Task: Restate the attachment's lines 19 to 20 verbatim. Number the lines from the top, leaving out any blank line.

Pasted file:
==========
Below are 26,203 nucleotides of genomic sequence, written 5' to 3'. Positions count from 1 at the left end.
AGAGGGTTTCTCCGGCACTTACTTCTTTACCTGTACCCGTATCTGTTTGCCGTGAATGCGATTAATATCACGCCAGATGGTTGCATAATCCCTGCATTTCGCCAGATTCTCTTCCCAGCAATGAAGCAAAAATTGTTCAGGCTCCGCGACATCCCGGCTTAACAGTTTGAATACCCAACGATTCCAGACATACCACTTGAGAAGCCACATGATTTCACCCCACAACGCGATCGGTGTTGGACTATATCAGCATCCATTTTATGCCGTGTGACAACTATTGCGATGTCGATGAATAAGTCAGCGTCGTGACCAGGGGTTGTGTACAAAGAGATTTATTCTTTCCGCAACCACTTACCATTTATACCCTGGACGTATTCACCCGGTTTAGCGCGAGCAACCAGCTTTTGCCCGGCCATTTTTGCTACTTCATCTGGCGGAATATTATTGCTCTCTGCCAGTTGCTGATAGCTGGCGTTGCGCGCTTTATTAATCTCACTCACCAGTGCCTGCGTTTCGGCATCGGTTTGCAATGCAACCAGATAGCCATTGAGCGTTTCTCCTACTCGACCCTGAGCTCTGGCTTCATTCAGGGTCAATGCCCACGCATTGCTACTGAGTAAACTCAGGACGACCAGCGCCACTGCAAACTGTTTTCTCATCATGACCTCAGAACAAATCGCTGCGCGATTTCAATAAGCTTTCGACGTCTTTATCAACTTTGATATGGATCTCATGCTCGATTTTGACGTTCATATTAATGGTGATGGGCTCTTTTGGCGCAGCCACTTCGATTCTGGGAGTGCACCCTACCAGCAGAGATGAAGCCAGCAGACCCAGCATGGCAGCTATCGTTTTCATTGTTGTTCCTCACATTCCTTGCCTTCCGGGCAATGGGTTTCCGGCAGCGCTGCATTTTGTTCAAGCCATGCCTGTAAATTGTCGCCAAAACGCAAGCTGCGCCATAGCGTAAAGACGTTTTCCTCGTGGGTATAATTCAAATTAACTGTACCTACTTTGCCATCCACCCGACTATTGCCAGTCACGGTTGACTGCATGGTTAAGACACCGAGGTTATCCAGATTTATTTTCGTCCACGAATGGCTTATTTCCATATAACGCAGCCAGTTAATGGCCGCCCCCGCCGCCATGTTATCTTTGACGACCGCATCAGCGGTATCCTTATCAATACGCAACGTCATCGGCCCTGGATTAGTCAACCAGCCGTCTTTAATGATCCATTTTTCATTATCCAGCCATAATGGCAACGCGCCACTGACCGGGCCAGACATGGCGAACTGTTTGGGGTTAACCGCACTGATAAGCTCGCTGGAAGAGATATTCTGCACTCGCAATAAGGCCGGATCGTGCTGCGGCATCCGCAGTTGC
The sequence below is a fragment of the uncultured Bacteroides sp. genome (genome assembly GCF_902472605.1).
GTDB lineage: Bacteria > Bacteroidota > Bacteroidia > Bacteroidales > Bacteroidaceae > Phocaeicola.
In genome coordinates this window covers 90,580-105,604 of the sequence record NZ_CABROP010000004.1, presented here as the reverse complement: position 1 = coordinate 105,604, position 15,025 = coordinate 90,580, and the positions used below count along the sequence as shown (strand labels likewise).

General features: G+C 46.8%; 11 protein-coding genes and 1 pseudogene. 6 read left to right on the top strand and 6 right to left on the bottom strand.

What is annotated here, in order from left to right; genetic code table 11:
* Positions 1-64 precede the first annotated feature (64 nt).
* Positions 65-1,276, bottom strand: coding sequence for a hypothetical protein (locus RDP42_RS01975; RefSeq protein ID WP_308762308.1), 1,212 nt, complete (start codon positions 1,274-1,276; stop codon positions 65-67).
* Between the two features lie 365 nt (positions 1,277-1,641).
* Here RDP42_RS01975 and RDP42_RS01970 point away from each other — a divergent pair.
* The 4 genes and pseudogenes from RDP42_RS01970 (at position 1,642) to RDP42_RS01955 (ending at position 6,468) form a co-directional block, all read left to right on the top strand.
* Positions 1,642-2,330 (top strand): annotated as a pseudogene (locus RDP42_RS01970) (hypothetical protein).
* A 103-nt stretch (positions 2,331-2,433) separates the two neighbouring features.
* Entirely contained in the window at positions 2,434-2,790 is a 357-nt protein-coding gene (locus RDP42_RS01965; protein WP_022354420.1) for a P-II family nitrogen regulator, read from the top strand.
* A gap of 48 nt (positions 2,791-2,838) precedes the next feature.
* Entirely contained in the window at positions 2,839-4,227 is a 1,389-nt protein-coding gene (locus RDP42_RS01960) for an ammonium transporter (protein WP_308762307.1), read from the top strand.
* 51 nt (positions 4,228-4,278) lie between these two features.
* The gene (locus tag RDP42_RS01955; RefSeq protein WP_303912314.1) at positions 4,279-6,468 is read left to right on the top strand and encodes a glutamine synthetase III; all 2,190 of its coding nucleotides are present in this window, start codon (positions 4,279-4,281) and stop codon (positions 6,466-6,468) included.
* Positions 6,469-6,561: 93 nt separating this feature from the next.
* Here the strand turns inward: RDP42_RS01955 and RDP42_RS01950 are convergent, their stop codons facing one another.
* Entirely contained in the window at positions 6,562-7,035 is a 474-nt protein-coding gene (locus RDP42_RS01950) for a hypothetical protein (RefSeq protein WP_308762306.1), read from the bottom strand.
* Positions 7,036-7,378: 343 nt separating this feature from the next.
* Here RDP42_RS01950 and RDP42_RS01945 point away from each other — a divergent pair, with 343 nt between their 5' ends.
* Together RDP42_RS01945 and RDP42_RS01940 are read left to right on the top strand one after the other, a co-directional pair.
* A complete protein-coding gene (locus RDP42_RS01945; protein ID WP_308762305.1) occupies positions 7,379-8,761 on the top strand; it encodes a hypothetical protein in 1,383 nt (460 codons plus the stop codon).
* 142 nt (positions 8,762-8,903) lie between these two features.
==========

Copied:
* The gene (locus tag RDP42_RS01955; RefSeq protein WP_303912314.1) at positions 4,279-6,468 is read left to right on the top strand and encodes a glutamine synthetase III; all 2,190 of its coding nucleotides are present in this window, start codon (positions 4,279-4,281) and stop codon (positions 6,466-6,468) included.
* Positions 6,469-6,561: 93 nt separating this feature from the next.